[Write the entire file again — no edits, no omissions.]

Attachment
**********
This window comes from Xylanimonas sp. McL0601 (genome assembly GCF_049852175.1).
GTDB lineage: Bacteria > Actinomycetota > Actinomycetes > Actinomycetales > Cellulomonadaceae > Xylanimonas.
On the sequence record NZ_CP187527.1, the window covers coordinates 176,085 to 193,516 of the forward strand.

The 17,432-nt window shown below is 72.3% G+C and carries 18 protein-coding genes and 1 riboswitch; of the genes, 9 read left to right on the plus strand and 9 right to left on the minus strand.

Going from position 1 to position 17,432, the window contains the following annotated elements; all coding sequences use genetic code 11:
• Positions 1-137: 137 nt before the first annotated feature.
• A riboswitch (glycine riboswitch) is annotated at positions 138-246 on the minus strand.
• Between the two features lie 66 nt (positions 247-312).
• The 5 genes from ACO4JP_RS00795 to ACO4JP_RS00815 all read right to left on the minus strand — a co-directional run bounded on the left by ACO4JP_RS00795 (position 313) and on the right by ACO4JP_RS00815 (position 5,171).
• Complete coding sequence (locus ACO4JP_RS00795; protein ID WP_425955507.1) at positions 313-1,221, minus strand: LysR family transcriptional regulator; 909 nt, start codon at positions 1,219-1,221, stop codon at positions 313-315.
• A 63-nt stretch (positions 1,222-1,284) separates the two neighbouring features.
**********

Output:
This window comes from Xylanimonas sp. McL0601 (genome assembly GCF_049852175.1).
GTDB lineage: Bacteria > Actinomycetota > Actinomycetes > Actinomycetales > Cellulomonadaceae > Xylanimonas.
On the sequence record NZ_CP187527.1, the window covers coordinates 176,085 to 193,516 of the forward strand.

The 17,432-nt window shown below is 72.3% G+C and carries 18 protein-coding genes and 1 riboswitch; of the genes, 9 read left to right on the plus strand and 9 right to left on the minus strand.

Going from position 1 to position 17,432, the window contains the following annotated elements; all coding sequences use genetic code 11:
• Positions 1-137: 137 nt before the first annotated feature.
• A riboswitch (glycine riboswitch) is annotated at positions 138-246 on the minus strand.
• Between the two features lie 66 nt (positions 247-312).
• The 5 genes from ACO4JP_RS00795 to ACO4JP_RS00815 all read right to left on the minus strand — a co-directional run bounded on the left by ACO4JP_RS00795 (position 313) and on the right by ACO4JP_RS00815 (position 5,171).
• Complete coding sequence (locus ACO4JP_RS00795; protein ID WP_425955507.1) at positions 313-1,221, minus strand: LysR family transcriptional regulator; 909 nt, start codon at positions 1,219-1,221, stop codon at positions 313-315.
• A 63-nt stretch (positions 1,222-1,284) separates the two neighbouring features.